• Perfectly elastic demand. Consumers will want to buy an infinite amount, but only up to a particular level. Any price increase above this level reduces demand to zero. The demand curve is a horizontal straight line.
Elasticity and the pricing decision.

In practice, organizations will have only a rough idea of the shape of their demand curve there will only be a limited amount of data about quantities sold at certain prices over a period of time and, of course, factors other than price might affect demand. Because any conclusions drawn from such data can only give an indication of likely future behavior, management skill and expertise are also needed. Despite this limitation, an awareness of the concept of elasticity can assist management with pricing decisions.
  • In circumstances of inelastic demand, prices should be increased because revenues will increase and total costs will reduce (because quantities sold will reduce.)
  • In circumstances of elastic demand, increases in prices will bring decreases is revenue and decreases in price will bring increases in revenue. Management therefore have to decide whether the increase /decrease in costs will be less than /greater than the increases /decreases in revenue.
  • In situations of very elastic demand, overpricing can lead to a massive drop in quantity sold and hence a massive drop in profits whereas under pricing can lead to costly stock outs and, again, significant drop in profits. Elasticity must therefore be reduced by creating a customer preference which is unrelated to price (through advertising and promotional activities).
Determining factors.

Factors that determine the degree of elasticity are as follows.
  • The price of the good .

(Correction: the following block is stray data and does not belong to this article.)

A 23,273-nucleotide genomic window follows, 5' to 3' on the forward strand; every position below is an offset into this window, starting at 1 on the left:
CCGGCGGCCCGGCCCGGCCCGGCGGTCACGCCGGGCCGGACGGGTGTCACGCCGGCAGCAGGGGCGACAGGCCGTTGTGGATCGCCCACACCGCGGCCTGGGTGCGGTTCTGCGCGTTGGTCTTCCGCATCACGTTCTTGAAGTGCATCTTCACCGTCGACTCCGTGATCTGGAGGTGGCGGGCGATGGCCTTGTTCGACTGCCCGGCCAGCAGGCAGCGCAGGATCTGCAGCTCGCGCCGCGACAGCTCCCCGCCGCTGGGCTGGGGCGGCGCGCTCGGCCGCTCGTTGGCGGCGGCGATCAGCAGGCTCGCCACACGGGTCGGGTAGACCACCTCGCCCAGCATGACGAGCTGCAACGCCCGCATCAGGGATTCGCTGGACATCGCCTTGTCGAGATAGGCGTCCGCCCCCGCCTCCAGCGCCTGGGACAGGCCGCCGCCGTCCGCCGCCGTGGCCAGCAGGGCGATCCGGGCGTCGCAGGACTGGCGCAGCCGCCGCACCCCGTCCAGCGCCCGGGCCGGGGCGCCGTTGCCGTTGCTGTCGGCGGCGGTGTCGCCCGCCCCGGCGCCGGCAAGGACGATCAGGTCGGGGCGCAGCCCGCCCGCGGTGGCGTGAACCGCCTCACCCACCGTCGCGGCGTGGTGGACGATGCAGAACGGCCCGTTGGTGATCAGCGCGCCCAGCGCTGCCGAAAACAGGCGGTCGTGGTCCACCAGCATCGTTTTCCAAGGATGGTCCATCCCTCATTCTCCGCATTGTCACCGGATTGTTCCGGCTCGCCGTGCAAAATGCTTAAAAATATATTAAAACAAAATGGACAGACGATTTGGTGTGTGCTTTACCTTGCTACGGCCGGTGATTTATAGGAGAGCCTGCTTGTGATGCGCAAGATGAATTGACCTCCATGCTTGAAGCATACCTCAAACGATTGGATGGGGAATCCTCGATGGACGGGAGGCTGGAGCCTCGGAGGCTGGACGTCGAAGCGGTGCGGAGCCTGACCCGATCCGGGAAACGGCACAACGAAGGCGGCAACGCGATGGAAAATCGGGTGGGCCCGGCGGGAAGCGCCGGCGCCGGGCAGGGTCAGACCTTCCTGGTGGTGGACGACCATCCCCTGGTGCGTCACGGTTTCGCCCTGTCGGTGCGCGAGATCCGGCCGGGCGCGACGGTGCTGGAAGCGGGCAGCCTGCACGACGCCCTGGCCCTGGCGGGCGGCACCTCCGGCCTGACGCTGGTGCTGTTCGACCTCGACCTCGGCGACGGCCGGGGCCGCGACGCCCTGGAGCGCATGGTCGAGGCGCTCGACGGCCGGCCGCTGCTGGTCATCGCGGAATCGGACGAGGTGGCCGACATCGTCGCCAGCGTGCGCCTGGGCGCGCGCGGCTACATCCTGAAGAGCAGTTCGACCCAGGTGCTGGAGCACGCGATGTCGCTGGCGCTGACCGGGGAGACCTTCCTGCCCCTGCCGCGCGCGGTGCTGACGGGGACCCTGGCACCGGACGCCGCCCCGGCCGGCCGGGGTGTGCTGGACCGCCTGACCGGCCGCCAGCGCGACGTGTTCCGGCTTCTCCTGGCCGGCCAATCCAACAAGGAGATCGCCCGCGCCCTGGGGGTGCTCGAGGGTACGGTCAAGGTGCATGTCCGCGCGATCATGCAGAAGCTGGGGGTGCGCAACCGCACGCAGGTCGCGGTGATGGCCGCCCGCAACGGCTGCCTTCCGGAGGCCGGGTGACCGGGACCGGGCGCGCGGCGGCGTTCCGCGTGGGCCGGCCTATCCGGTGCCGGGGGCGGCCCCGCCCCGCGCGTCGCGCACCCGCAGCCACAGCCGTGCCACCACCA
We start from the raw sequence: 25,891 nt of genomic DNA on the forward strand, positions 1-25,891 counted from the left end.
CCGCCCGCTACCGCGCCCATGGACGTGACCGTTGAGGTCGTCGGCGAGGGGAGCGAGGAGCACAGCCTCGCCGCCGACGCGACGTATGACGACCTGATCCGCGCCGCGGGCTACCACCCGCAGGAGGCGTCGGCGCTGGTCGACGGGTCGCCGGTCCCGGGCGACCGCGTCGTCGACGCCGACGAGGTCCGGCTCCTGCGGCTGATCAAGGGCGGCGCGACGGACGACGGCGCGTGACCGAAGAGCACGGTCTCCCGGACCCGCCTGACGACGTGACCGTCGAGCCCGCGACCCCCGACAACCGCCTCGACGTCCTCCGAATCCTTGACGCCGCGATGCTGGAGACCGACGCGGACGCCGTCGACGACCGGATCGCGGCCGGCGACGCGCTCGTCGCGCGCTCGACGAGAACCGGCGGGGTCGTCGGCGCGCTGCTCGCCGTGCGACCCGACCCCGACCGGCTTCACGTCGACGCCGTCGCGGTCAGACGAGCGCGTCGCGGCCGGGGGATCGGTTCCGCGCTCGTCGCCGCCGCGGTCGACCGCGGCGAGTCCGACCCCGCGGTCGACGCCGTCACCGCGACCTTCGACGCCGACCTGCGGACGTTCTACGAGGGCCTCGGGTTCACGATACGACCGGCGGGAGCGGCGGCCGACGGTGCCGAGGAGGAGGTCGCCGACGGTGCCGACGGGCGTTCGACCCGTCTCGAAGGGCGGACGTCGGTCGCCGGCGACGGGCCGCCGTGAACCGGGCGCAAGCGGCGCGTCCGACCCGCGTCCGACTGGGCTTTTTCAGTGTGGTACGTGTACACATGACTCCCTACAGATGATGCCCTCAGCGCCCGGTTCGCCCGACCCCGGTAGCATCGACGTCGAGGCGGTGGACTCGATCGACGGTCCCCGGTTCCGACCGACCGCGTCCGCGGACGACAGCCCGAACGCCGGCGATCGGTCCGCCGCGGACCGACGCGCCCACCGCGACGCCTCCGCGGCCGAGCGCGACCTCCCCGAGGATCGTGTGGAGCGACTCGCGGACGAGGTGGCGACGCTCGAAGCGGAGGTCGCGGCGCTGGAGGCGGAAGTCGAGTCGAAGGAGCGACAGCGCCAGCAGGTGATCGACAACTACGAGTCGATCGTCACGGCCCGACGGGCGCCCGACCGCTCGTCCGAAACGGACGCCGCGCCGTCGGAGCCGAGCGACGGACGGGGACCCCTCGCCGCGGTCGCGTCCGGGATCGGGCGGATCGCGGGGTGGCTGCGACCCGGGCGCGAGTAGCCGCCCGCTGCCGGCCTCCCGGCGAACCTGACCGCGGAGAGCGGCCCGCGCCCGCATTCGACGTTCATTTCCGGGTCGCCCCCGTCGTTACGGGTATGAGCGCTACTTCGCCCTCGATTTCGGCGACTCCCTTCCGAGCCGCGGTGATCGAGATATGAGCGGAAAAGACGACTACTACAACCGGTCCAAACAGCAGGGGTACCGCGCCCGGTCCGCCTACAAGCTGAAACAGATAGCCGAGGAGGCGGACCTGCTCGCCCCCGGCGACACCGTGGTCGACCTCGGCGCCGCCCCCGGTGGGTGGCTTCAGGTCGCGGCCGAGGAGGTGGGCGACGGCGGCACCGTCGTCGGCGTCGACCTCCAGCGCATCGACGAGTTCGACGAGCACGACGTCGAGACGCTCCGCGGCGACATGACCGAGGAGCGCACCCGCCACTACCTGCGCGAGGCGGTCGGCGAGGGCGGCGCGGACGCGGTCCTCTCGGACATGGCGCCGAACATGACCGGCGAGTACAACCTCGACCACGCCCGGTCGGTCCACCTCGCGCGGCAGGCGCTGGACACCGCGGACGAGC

• The price of other goods. For some goods the market demand is interconnected. Goods are of two types.
    · Substitutes, so that an increase in demand for one version of a good is likely a cause a decrease in demand for others. Common examples are rival brands of the same commodity (like coca –cola and Pepsi-cola)
    · Complements, so that an increase in demand for one is likely to cause an increase in demand for the other. Examples are cups and saucers, cars and components.
  • Income. A rise in income gives households more to spend and they will want to buy more goods. However this phenomenon does not affect all goods in the same way,
    · Normal goods are those for which a rise in income increases the demand.
    · Inferior goods are those for which demand falls as income rises, such as cheap wine.
    · For some goods demand rises up to a certain point and then remains unchanged,because there is a limit to which consumers can or want to consume. Examples are basic foodstuffs such as salt and bread.
  • Tastes and fashions. A change in fashion will alter the demand for a good, or a particular variety of a good changes in taste may stem from psychological, social or economic causes. There is an argument that tastes and fashions are created by the producers of products and services. There is undeniably some truth in this, but the modern focus on responding to customer’s need and wants suggests otherwise.
  • Expectations. Where consumers believe that prices will rise or that shortages will occur they will attempt to stock up on the product, thereby creating excess demand in the short term.
  • Obsolescence. Many products and services have to be replaced periodically.
    · Physical goods are literally ‘consumed’ carpets become threadbare, glasses get broken, foodstuffs get eaten, children grow out of clothes.
    · Technological developments render some goods obsolete. Manual office equipment has been largely replaced by electronic equipment, because it does a better job, more quickly , efficiently and effectively.